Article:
At the Microsoft SharePoint 2011 Conference in Anaheim, California back in October, there were several hot topics presented throughout the week. Among these were several sessions on claims and using claims in SharePoint 2010 for interesting security-related scenarios like authentication. This topic is particularly important in the identity management space right now.
For those who are just starting to learn about claims, this article will look at the basics and give you a foundation for the concept of claims, and how they can be used in various business and data governance scenarios …
When teaching SharePoint 2010 developer classes I typically get at least one question every other class as it relates to ALM. On occasion there is at least one student who is used to doing continuous integration (CI) in their non-SharePoint projects and want to know how to it in SharePoint 2010 projects.
For me, the best person you can look to is Chris O’Brien. Chris has done a ton of work around this and has presented on the subject at a few conferences. He’s now working on a blog series (in conjunction with Microsoft folks like Kirk Evans & Mike Morton) that walks though setting up a SharePoint 2010 project for CI. The series is being posted on Chris’ blog as well as SharePoint Developer Team Blog.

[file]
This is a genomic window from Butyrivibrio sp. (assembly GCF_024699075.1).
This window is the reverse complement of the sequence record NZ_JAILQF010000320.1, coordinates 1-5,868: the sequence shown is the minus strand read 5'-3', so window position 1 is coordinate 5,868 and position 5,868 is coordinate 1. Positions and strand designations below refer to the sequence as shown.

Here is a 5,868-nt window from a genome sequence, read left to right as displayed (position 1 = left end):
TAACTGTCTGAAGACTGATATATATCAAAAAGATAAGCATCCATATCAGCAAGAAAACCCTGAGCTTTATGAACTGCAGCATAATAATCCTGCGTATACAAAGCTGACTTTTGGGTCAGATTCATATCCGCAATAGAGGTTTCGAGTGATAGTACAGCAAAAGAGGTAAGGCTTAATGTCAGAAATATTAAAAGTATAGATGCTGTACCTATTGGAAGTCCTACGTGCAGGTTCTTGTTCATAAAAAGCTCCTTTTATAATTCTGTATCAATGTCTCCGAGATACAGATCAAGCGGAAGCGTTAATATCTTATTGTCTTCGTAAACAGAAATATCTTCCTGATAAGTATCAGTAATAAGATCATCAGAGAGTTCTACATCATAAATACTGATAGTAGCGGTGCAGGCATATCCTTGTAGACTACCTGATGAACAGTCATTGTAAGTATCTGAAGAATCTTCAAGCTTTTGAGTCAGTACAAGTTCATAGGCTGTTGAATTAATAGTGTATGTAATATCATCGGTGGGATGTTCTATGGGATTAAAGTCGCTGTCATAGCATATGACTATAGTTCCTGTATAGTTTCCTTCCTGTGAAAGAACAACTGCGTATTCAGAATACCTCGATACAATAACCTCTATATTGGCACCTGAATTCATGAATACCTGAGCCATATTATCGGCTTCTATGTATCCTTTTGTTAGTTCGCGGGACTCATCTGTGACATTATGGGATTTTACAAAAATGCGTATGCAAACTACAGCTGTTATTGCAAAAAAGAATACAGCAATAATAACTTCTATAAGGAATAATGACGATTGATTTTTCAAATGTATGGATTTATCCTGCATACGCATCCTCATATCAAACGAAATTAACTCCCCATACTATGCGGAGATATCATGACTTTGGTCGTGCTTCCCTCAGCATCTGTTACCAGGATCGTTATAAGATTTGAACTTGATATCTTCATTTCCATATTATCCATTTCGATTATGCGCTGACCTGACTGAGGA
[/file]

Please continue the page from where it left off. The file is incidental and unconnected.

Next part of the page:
Its best to start with the introduction “why” posts here:
» Chris O’Brien: SharePoint 2010 Continuous Integration – Part 1: Benefits
» SharePoint Dev Team Blog: Continuous Integration for SharePoint 2010 (Mike Morton)
Both of those point to the other posts in this series. There are a few other posts on Chris’ blog I’d recommend you check out as well.
This week we are in Boston for the SPTechCon conference. Yesterday I presented 3 sessions and did a demo for Steve during his keynote presentation. Today Andrew Connell and Scott Hillier are here doing some great SharePoint sessions as well. I have posted…(read more)
My organisation is looking to invest in a Document Management System.
I have been presented with two similar systems: InVu and Microsoft SharePoint. Does anyone have any experience with these systems?
With little knowledge of what’s out there, can anyone recommend some good systems?
There are actually a lot of issues here. How many users are there, and what OS and apps do they run? Exactly what features do you need? My husband’s office moved to a Sharepoint server and it was a complete and utter disaster because most of the users run Linux and Open Office and other Linux-based apps. Over 50% of the users were unable to do their jobs and resorted to setting up small servers for each group. Also, what kind of sysadmin do you have? Sharepoint is horrible to manage. You’ll need a large and very talented team to keep it running.
on: 20th January 11